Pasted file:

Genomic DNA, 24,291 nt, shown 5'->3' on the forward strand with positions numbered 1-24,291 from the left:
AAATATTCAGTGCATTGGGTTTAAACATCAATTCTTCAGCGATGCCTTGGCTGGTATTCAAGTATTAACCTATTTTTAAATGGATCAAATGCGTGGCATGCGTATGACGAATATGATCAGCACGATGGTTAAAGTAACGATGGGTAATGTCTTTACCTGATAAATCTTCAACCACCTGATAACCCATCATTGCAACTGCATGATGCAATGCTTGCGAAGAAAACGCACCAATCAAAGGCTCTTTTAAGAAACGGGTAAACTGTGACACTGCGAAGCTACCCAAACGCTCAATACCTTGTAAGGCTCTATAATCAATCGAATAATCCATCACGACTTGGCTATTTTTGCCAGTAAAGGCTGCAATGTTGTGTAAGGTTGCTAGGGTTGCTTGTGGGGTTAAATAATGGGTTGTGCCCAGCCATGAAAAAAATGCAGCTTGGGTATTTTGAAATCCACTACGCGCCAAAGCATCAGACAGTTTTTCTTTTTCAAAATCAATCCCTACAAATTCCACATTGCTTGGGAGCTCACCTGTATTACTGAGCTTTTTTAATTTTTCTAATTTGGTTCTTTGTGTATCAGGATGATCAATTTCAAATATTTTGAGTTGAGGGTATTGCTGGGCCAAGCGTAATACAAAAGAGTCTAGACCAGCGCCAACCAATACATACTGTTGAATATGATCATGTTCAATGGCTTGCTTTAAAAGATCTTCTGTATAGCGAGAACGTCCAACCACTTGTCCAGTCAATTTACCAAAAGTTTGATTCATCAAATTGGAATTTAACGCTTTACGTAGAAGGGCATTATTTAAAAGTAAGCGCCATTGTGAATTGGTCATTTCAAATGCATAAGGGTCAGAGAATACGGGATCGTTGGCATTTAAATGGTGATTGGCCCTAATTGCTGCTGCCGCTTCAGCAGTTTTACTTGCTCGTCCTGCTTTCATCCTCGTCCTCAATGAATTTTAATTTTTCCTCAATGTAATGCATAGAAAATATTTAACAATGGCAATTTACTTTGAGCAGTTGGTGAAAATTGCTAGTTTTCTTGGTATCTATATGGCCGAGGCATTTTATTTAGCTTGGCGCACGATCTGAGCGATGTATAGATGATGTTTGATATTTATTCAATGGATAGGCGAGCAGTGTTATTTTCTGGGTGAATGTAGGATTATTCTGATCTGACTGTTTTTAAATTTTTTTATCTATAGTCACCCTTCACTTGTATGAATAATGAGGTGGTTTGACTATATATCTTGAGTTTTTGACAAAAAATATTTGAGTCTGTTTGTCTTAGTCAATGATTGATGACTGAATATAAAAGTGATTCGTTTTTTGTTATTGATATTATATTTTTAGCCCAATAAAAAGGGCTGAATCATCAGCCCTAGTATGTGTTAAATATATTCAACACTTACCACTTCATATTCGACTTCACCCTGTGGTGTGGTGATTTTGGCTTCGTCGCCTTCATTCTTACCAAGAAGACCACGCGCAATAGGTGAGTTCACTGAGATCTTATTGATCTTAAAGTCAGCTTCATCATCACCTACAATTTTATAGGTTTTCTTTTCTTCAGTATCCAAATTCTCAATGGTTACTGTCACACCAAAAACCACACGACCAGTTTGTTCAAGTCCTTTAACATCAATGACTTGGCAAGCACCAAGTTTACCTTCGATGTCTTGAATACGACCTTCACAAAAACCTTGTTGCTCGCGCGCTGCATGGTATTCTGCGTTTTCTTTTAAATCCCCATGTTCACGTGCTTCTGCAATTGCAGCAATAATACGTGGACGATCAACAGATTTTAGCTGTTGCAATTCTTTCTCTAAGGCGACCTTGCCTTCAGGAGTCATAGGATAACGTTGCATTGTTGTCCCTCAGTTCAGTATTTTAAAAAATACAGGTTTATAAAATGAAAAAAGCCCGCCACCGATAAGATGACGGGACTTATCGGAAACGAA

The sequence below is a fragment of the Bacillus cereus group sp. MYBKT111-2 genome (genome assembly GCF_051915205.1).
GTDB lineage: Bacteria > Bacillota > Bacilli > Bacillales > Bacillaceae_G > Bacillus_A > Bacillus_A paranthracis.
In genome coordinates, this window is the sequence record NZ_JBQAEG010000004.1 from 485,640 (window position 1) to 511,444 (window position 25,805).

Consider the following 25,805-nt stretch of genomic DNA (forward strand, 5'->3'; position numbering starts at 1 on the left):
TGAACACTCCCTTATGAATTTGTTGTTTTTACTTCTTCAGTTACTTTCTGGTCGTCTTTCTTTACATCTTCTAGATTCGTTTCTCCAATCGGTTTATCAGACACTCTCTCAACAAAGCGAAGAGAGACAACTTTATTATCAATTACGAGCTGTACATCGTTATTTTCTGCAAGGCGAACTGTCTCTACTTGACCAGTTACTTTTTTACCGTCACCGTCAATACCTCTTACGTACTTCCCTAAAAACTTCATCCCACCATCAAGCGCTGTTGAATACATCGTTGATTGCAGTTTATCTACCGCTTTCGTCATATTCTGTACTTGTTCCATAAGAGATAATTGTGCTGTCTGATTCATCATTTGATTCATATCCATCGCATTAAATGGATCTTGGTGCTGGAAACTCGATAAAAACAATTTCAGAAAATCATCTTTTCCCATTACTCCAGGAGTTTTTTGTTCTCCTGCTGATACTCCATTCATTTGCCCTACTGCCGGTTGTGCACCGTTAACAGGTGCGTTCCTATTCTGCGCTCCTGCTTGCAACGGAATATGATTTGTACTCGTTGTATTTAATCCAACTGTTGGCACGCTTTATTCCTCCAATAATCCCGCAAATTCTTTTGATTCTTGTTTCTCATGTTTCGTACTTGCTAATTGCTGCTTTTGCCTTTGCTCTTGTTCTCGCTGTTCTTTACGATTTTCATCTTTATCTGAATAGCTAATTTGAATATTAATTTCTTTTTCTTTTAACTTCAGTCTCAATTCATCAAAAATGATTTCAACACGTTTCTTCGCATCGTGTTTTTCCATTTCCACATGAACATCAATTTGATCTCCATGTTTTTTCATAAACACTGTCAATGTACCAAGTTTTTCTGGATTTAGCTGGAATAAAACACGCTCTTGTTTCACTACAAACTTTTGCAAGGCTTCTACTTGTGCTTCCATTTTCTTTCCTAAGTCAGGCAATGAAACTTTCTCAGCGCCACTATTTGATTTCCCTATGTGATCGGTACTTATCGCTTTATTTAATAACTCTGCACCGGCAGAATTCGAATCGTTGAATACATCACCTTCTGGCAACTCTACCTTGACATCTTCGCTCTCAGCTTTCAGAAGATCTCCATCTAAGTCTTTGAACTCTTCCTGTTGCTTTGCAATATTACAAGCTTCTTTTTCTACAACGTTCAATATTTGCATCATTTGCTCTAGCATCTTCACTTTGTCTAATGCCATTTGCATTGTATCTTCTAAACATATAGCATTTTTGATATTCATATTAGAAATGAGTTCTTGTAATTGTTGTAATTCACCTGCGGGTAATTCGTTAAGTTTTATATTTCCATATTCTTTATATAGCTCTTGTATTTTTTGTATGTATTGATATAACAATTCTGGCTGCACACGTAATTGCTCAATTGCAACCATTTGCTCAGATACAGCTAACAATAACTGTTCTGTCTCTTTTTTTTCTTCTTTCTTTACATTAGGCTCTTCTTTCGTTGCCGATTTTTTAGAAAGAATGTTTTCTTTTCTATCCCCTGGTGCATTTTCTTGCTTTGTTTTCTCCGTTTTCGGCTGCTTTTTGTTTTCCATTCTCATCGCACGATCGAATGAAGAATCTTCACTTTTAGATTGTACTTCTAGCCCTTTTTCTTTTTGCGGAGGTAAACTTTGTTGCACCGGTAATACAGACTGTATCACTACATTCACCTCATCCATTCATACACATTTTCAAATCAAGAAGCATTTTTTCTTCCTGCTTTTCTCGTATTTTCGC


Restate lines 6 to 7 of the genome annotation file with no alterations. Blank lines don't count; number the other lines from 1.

Consider the following 25,805-nt stretch of genomic DNA (forward strand, 5'->3'; position numbering starts at 1 on the left):
TGAACACTCCCTTATGAATTTGTTGTTTTTACTTCTTCAGTTACTTTCTGGTCGTCTTTCTTTACATCTTCTAGATTCGTTTCTCCAATCGGTTTATCAGACACTCTCTCAACAAAGCGAAGAGAGACAACTTTATTATCAATTACGAGCTGTACATCGTTATTTTCTGCAAGGCGAACTGTCTCTACTTGACCAGTTACTTTTTTACCGTCACCGTCAATACCTCTTACGTACTTCCCTAAAAACTTCATCCCACCATCAAGCGCTGTTGAATACATCGTTGATTGCAGTTTATCTACCGCTTTCGTCATATTCTGTACTTGTTCCATAAGAGATAATTGTGCTGTCTGATTCATCATTTGATTCATATCCATCGCATTAAATGGATCTTGGTGCTGGAAACTCGATAAAAACAATTTCAGAAAATCATCTTTTCCCATTACTCCAGGAGTTTTTTGTTCTCCTGCTGATACTCCATTCATTTGCCCTACTGCCGGTTGTGCACCGTTAACAGGTGCGTTCCTATTCTGCGCTCCTGCTTGCAACGGAATATGATTTGTACTCGTTGTATTTAATCCAACTGTTGGCACGCTTTATTCCTCCAATAATCCCGCAAATTCTTTTGATTCTTGTTTCTCATGTTTCGTACTTGCTAATTGCTGCTTTTGCCTTTGCTCTTGTTCTCGCTGTTCTTTACGATTTTCATCTTTATCTGAATAGCTAATTTGAATATTAATTTCTTTTTCTTTTAACTTCAGTCTCAATTCATCAAAAATGATTTCAACACGTTTCTTCGCATCGTGTTTTTCCATTTCCACATGAACATCAATTTGATCTCCATGTTTTTTCATAAACACTGTCAATGTACCAAGTTTTTCTGGATTTAGCTGGAATAAAACACGCTCTTGTTTCACTACAAACTTTTGCAAGGCTTCTACTTGTGCTTCCATTTTCTTTCCTAAGTCAGGCAATGAAACTTTCTCAGCGCCACTATTTGATTTCCCTATGTGATCGGTACTTATCGCTTTATTTAATAACTCTGCACCGGCAGAATTCGAATCGTTGAATACATCACCTTCTGGCAACTCTACCTTGACATCTTCGCTCTCAGCTTTCAGAAGATCTCCATCTAAGTCTTTGAACTCTTCCTGTTGCTTTGCAATATTACAAGCTTCTTTTTCTACAACGTTCAATATTTGCATCATTTGCTCTAGCATCTTCACTTTGTCTAATGCCATTTGCATTGTATCTTCTAAACATATAGCATTTTTGATATTCATATTAGAAATGAGTTCTTGTAATTGTTGTAATTCACCTGCGGGTAATTCGTTAAGTTTTATATTTCCATATTCTTTATATAGCTCTTGTATTTTTTGTATGTATTGATATAACAATTCTGGCTGCACACGTAATTGCTCAATTGCAACCATTTGCTCAGATACAGCTAACAATAACTGTTCTGTCTCTTTTTTTTCTTCTTTCTTTACATTAGGCTCTTCTTTCGTTGCCGATTTTTTAGAAAGAATGTTTTCTTTTCTATCCCCTGGTGCATTTTCTTGCTTTGTTTTCTCCGTTTTCGGCTGCTTTTTGTTTTCCATTCTCATCGCACGATCGAATGAAGAATCTTCACTTTTAGATTGTACTTCTAGCCCTTTTTCTTTTTGCGGAGGTAAACTTTGTTGCACCGGTAATACAGACTGTATCACTACATTCACCTCATCCATTCATACACATTTTCAAATCAAGAAGCATTTTTTCTTCCTGCTTTTCTCGTATTTTCGC